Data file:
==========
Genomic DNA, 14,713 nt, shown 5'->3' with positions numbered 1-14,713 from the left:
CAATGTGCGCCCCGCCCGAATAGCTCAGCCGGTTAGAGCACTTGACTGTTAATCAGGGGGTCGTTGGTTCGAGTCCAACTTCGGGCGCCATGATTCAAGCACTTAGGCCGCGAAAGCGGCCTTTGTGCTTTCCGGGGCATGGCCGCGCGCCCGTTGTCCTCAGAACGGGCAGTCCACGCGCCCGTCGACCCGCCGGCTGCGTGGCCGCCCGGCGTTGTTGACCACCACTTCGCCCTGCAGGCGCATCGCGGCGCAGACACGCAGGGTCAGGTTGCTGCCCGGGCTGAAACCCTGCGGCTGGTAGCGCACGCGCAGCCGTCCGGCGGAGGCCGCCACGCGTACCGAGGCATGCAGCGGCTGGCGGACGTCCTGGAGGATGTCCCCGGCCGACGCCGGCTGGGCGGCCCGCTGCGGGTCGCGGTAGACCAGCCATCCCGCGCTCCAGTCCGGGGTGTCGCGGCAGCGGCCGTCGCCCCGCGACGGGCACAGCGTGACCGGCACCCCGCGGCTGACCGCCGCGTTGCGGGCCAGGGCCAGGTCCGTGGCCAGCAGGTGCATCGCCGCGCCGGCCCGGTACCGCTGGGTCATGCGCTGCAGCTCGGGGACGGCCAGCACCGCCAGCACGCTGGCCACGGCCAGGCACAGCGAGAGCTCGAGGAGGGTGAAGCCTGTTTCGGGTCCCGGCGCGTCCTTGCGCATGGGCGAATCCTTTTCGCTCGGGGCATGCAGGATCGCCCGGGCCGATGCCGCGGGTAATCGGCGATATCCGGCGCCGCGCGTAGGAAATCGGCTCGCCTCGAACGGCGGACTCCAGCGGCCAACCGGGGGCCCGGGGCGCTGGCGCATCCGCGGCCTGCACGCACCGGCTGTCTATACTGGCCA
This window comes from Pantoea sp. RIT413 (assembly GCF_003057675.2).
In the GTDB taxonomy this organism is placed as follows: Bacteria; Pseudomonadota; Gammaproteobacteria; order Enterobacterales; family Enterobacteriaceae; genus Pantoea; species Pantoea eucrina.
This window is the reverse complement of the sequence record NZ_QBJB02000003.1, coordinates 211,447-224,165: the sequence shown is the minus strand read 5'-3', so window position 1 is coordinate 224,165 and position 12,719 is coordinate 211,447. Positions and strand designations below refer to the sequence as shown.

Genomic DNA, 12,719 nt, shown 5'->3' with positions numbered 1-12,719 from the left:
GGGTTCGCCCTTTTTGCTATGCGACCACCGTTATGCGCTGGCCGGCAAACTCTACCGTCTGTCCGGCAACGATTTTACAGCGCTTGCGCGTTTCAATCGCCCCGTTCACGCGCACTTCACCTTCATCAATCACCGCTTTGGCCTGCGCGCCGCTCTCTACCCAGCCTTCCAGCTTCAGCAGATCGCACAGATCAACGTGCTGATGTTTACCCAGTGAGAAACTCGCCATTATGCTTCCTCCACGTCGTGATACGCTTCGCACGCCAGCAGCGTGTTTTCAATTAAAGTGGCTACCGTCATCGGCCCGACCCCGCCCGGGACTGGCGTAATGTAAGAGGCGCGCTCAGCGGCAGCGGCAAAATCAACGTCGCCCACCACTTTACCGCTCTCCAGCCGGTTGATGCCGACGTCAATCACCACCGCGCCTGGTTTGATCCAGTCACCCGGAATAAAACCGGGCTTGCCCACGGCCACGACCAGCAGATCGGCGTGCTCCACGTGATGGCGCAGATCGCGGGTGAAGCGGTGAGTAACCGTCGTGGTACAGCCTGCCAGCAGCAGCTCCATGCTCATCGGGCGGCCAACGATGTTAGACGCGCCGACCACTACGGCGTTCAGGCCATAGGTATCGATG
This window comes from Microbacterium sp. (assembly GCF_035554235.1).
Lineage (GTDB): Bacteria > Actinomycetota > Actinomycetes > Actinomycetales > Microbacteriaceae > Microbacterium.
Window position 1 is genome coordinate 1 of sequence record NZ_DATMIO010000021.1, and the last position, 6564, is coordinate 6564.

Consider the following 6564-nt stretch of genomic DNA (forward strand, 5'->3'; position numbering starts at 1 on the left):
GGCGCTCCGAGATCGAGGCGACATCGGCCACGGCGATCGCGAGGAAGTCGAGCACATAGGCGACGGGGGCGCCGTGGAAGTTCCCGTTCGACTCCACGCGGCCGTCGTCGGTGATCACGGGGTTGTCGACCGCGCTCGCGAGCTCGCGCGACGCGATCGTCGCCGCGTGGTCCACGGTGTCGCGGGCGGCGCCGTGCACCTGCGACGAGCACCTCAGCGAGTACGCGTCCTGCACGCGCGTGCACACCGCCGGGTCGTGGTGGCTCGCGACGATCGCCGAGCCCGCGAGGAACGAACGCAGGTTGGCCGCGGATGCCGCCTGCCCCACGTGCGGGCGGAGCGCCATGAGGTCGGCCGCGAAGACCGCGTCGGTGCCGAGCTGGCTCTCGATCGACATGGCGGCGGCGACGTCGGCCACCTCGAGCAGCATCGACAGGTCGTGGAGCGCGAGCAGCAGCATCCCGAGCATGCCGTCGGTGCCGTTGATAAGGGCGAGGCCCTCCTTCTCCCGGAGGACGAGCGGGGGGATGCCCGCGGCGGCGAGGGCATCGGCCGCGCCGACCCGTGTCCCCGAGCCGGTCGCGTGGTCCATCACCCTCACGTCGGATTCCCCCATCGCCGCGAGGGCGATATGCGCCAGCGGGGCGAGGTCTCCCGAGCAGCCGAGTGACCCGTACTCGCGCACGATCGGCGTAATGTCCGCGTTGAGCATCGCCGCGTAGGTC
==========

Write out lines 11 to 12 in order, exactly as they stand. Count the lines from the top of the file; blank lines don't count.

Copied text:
Consider the following 6564-nt stretch of genomic DNA (forward strand, 5'->3'; position numbering starts at 1 on the left):
GGCGCTCCGAGATCGAGGCGACATCGGCCACGGCGATCGCGAGGAAGTCGAGCACATAGGCGACGGGGGCGCCGTGGAAGTTCCCGTTCGACTCCACGCGGCCGTCGTCGGTGATCACGGGGTTGTCGACCGCGCTCGCGAGCTCGCGCGACGCGATCGTCGCCGCGTGGTCCACGGTGTCGCGGGCGGCGCCGTGCACCTGCGACGAGCACCTCAGCGAGTACGCGTCCTGCACGCGCGTGCACACCGCCGGGTCGTGGTGGCTCGCGACGATCGCCGAGCCCGCGAGGAACGAACGCAGGTTGGCCGCGGATGCCGCCTGCCCCACGTGCGGGCGGAGCGCCATGAGGTCGGCCGCGAAGACCGCGTCGGTGCCGAGCTGGCTCTCGATCGACATGGCGGCGGCGACGTCGGCCACCTCGAGCAGCATCGACAGGTCGTGGAGCGCGAGCAGCAGCATCCCGAGCATGCCGTCGGTGCCGTTGATAAGGGCGAGGCCCTCCTTCTCCCGGAGGACGAGCGGGGGGATGCCCGCGGCGGCGAGGGCATCGGCCGCGCCGACCCGTGTCCCCGAGCCGGTCGCGTGGTCCATCACCCTCACGTCGGATTCCCCCATCGCCGCGAGGGCGATATGCGCCAGCGGGGCGAGGTCTCCCGAGCAGCCGAGTGACCCGTACTCGCGCACGATCGGCGTAATGTCCGCGTTGAGCATCGCCGCGTAGGTC